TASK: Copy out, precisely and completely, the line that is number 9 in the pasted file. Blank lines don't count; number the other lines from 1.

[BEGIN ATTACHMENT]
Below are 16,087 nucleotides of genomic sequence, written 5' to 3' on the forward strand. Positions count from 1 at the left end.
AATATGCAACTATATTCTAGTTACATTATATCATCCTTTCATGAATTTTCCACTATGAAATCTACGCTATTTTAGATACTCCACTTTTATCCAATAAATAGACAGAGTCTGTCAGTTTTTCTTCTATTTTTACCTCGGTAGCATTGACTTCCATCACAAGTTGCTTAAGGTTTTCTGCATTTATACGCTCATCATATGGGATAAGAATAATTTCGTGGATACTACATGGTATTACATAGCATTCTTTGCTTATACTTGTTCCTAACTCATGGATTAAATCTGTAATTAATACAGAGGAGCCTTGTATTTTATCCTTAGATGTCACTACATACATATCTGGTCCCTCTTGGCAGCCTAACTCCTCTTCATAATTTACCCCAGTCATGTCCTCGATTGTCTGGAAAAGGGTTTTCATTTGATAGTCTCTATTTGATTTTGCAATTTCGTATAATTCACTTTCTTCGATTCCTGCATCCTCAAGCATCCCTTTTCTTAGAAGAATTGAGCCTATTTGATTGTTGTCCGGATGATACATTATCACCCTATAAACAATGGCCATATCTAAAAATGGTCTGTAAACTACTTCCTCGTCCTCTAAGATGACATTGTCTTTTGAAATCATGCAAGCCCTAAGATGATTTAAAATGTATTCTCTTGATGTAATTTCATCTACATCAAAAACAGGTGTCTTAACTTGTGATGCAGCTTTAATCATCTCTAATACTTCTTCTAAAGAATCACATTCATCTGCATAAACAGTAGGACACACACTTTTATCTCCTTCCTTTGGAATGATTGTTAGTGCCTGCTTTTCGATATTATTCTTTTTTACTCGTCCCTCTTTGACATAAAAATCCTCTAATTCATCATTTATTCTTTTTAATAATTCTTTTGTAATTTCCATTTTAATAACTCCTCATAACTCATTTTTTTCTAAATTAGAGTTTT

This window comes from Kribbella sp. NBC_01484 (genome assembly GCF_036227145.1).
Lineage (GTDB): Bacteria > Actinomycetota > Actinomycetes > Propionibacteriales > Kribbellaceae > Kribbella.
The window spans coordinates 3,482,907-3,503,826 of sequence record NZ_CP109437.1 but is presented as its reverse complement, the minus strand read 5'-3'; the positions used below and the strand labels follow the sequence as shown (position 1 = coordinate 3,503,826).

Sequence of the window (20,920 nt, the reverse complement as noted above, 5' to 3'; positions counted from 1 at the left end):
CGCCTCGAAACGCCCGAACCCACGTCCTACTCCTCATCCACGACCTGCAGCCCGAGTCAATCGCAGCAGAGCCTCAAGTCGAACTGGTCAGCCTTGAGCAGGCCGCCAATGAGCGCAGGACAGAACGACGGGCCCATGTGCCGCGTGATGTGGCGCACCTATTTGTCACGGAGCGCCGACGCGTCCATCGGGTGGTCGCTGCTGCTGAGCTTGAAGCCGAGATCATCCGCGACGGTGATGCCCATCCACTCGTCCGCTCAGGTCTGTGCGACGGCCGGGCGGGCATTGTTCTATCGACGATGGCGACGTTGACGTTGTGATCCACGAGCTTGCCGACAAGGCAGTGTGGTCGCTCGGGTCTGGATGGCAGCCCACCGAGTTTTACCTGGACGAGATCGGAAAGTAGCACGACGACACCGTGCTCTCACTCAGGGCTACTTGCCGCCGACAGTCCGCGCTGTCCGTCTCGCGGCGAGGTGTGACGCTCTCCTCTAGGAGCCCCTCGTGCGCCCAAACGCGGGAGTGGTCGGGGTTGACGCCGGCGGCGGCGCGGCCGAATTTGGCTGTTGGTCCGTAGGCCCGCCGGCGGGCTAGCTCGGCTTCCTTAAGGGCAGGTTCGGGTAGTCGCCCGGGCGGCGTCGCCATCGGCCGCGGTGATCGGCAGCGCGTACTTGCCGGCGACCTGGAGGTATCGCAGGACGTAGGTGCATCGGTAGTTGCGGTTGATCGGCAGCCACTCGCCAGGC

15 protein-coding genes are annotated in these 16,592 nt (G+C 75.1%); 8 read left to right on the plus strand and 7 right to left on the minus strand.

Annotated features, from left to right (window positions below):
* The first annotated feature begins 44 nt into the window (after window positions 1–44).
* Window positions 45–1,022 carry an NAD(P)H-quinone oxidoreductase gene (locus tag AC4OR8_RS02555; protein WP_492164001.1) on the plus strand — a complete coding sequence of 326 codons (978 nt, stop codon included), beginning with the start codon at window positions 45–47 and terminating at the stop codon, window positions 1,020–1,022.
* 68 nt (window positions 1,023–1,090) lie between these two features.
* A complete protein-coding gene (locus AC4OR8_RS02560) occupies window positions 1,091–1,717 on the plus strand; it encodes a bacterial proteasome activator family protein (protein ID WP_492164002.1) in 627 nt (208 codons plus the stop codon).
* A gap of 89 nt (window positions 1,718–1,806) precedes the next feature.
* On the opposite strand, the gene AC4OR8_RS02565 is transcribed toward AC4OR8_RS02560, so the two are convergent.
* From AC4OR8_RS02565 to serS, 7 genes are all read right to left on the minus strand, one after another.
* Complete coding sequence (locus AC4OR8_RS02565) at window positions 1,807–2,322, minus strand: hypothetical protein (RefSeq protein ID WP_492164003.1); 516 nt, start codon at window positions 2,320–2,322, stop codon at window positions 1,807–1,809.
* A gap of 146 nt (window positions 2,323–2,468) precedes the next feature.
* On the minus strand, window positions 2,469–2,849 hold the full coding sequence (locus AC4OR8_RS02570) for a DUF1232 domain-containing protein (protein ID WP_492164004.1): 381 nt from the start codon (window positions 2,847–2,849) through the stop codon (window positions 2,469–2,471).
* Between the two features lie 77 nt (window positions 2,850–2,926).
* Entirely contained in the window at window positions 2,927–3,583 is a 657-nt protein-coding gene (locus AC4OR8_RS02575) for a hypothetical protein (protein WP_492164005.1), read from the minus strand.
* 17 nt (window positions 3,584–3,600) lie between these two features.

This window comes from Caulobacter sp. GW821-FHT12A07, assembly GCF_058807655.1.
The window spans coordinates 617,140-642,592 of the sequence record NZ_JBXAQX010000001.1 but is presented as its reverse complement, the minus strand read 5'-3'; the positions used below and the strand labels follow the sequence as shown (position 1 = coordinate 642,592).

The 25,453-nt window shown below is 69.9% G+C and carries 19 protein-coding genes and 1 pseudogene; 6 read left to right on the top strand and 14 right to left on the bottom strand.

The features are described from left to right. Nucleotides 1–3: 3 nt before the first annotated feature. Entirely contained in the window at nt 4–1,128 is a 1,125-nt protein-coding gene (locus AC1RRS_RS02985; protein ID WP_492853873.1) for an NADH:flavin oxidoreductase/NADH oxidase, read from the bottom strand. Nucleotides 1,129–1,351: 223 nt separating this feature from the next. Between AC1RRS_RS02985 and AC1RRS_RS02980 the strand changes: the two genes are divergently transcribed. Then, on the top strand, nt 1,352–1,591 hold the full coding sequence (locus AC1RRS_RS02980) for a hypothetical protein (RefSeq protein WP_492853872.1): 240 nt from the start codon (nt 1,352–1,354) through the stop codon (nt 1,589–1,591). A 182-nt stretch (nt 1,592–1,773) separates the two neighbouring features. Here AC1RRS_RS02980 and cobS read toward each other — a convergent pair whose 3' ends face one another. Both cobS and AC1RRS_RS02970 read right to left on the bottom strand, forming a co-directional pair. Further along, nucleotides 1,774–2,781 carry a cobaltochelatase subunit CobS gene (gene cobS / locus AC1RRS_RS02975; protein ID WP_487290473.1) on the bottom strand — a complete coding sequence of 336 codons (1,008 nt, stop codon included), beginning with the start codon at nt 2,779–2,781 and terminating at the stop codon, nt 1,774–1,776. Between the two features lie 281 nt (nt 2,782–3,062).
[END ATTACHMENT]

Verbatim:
Annotated features, from left to right (window positions below):